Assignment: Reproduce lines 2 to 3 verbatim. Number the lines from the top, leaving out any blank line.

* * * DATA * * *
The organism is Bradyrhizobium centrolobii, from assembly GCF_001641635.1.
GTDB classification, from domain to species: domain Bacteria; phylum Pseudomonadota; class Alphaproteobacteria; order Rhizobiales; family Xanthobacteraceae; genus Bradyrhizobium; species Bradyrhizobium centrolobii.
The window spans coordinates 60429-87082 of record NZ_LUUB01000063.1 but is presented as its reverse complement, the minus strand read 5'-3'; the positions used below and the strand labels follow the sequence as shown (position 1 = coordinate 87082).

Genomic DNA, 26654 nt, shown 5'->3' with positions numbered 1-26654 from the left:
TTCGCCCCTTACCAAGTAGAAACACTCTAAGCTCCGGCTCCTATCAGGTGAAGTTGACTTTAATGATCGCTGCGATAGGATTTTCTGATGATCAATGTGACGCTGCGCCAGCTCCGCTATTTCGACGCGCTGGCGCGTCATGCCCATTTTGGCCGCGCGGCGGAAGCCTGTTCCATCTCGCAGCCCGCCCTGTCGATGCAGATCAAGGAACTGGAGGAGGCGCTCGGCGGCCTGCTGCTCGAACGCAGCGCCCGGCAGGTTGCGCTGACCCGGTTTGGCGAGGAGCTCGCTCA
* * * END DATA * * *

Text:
GTDB classification, from domain to species: domain Bacteria; phylum Pseudomonadota; class Alphaproteobacteria; order Rhizobiales; family Xanthobacteraceae; genus Bradyrhizobium; species Bradyrhizobium centrolobii.
The window spans coordinates 60429-87082 of record NZ_LUUB01000063.1 but is presented as its reverse complement, the minus strand read 5'-3'; the positions used below and the strand labels follow the sequence as shown (position 1 = coordinate 87082).